Unattended clothing donation boxes are all over Oakland, at places like schools and the parking lots of grocery stores and liquor stores, making it convenient for people to drop off unwanted clothes. Companies that operate the boxes, however, currently don’t need a permit and don’t pay a fee for putting a box on private property in the city. The lack of regulations for these boxes has caused tension between nonprofits with local offices, like Goodwill, that compete with box companies for donations.
The proliferation of donation boxes around town and the problems associated with them—like the blight added to neighborhoods when the boxes are not maintained by their owners, or concerns that many of the boxes are associated with organizations that don’t employ local workers—caught the attention of Oakland City Council members. On Tuesday afternoon, the council’s Community and Economic Development Agency considered implementing regulations concerning the boxes, such as imposing a fee for each box and regulating how they look and are maintained.
But while each of the four councilmembers on the committee spoke in favor of some form of regulation, the committee did not pass a motion by Councilmember Patricia Kernighan (District 2). Kernighan’s motion would have imposed an annual fee of $450 per box, included a cap on the number of bins citywide (60) and per vendor (15), and would have imposed fines on organizations for boxes that aren’t maintained or are without permits.
But the motion didn’t have majority support within the group, with only Kernighan and Nancy Nadel (District 3) voting for it. Ignacio De La Fuente (District 7) voted no and Jane Brunner (District 1) abstained. After the motion failed, Kernighan said she would bring another proposal for a box ordinance back to the committee, without specifying a date.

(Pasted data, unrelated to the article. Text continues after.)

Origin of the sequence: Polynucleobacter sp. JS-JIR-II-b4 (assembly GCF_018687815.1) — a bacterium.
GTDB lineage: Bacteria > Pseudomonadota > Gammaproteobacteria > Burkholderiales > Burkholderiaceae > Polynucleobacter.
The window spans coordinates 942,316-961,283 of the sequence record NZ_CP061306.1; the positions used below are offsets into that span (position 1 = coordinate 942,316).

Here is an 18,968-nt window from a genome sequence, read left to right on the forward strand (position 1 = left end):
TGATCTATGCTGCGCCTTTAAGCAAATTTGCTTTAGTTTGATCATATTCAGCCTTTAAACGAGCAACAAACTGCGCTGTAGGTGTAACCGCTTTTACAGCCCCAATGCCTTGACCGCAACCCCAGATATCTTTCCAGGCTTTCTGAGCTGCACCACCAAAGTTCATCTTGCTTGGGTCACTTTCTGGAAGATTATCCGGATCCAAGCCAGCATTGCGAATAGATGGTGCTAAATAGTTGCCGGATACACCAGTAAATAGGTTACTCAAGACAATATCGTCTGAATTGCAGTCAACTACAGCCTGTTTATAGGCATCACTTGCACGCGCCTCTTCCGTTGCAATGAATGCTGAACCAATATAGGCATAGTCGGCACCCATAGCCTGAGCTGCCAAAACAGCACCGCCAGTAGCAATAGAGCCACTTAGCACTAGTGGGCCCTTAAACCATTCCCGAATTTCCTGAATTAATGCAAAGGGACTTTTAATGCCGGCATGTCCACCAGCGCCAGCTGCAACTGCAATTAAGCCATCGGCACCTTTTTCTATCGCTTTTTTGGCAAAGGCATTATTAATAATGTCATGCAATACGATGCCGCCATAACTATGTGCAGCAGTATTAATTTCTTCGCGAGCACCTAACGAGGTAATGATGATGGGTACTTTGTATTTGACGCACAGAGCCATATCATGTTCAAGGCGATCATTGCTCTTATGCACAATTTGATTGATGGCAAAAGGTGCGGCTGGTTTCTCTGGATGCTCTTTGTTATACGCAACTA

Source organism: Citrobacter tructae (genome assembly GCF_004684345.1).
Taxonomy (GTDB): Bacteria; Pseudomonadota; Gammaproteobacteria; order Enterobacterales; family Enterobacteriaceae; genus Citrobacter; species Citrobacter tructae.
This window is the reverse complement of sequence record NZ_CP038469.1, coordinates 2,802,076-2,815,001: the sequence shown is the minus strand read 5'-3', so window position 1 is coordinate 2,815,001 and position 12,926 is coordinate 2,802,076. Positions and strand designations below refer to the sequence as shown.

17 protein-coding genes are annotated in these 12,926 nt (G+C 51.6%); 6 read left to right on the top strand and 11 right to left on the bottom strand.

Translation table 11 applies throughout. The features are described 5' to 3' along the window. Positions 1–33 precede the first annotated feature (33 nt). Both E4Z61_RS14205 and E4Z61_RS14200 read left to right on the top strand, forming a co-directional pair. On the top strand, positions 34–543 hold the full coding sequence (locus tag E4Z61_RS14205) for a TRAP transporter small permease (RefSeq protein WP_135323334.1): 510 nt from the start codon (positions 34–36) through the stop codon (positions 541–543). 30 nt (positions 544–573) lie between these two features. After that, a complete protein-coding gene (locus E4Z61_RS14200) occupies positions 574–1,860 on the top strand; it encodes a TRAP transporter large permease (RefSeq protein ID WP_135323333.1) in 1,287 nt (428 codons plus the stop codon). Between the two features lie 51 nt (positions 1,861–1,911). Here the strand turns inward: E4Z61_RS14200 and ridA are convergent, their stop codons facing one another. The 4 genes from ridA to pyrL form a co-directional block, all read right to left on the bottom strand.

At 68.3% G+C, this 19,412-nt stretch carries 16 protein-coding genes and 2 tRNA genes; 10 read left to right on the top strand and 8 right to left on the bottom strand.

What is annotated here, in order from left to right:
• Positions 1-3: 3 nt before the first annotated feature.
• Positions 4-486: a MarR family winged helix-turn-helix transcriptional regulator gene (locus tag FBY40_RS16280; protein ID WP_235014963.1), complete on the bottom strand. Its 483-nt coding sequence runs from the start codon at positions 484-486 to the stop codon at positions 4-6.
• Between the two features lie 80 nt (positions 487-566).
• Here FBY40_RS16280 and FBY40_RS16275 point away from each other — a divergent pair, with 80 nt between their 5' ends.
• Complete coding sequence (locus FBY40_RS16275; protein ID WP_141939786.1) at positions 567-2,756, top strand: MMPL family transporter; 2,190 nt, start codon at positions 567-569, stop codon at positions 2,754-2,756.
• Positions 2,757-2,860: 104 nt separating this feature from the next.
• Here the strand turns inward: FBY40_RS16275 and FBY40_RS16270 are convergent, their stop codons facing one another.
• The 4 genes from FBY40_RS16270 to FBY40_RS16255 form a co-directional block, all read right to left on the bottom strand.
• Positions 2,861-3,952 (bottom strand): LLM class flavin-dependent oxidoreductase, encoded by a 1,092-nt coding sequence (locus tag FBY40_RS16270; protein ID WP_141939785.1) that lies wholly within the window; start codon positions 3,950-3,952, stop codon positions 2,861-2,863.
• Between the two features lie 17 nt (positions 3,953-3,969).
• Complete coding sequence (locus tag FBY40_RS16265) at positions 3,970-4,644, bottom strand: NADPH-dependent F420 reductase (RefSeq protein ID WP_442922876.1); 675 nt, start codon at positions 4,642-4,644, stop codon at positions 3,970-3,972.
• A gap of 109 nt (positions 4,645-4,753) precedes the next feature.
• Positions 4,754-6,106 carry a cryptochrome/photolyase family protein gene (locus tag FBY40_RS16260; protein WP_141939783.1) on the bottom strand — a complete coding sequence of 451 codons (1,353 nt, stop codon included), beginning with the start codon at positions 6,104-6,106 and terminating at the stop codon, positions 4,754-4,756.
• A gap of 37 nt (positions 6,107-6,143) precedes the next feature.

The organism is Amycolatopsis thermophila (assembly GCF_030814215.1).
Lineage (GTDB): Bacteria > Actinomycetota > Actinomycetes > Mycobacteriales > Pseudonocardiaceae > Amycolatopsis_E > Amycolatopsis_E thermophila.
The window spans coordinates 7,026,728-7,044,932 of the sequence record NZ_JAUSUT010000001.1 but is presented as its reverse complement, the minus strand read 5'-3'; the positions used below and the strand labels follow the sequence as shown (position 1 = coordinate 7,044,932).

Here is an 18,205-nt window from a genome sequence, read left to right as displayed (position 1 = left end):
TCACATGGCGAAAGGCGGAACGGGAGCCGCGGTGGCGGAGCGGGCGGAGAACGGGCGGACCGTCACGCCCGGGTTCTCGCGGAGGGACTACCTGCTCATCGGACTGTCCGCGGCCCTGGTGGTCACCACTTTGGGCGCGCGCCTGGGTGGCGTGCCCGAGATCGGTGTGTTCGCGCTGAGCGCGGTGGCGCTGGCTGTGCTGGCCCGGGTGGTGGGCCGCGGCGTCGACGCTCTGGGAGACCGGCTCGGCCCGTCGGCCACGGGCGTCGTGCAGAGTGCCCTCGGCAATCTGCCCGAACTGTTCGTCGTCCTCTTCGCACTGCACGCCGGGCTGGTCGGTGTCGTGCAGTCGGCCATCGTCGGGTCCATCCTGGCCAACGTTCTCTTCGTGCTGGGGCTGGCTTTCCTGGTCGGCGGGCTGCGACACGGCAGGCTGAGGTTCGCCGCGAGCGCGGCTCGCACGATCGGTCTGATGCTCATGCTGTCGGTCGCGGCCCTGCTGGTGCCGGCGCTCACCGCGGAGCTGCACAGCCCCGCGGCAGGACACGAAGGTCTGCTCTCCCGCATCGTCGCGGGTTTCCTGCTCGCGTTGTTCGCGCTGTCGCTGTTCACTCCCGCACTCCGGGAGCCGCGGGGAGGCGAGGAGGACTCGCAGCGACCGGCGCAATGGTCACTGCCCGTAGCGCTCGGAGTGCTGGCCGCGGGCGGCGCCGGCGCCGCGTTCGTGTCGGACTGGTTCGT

The committee’s decision to not move forward with box regulations on Tuesday came as a blow to nonprofits like Goodwill and St. Vincent de Paul of Alameda County, which receive clothes donations and work in the local community. During the meeting’s public comment period, representatives from these nonprofits implored the council to take action in regulating the boxes, arguing that because they operate a store, they are forced to pay the fees and taxes of any other businesses, giving an edge to the box companies.
“Unregulated donation boxes do not pay city permit fees, the act of which puts our regulated collection efforts at a disadvantage,” said Christine Lias of St. Vincent de Paul of Alameda County. “Their donations do not remain in the Oakland community, and they are also a magnet for blight, unlike our collection efforts.”
Representatives from companies that operate collection boxes for businesses based outside of Oakland, like Campus California, a nonprofit which collects clothes to support developmental work, and USAgain, a company that collects clothes and resells them worldwide, spoke in favor of what they called “reasonable regulation” of the boxes. Julie Watt Faqir of USAgain, said that if not for the boxes, thousands of pounds more of textiles would end up in landfills every year. Faqir said in an interview after the meeting that she felt that a one-time fee of around $250 per box would be a fair price to charge.
“Goodwill, Salvation Army and other local agencies just cannot handle the volume of clothing that is in circulation,” she said. “Collection bins are not a threat to those organizations. The numbers prove there need to be more textile recycling bins in place.”
But the councilmembers seemed to disagree that there need to be more boxes in town, with De La Fuente going as far as saying the boxes should be banned, “period.” De La Fuente said the boxes are all over and causing blight, and that the city can’t afford the staff time to enforce regulations. “In many areas, they’re used as a dumping ground,” he said. “They pop up all over the place, they look terrible. I think they really impact the quality of life of businesses and people, and they don’t give anything back.”
After the meeting, members of the local nonprofits met outside the chambers to discuss what to do next. Lias said that while they were disappointed no action was taken, they were encouraged by De La Fuente’s stance. Lias said it was the first time a councilmember has said the boxes should be banned outright.
“We are very encouraged by that,” Lias said.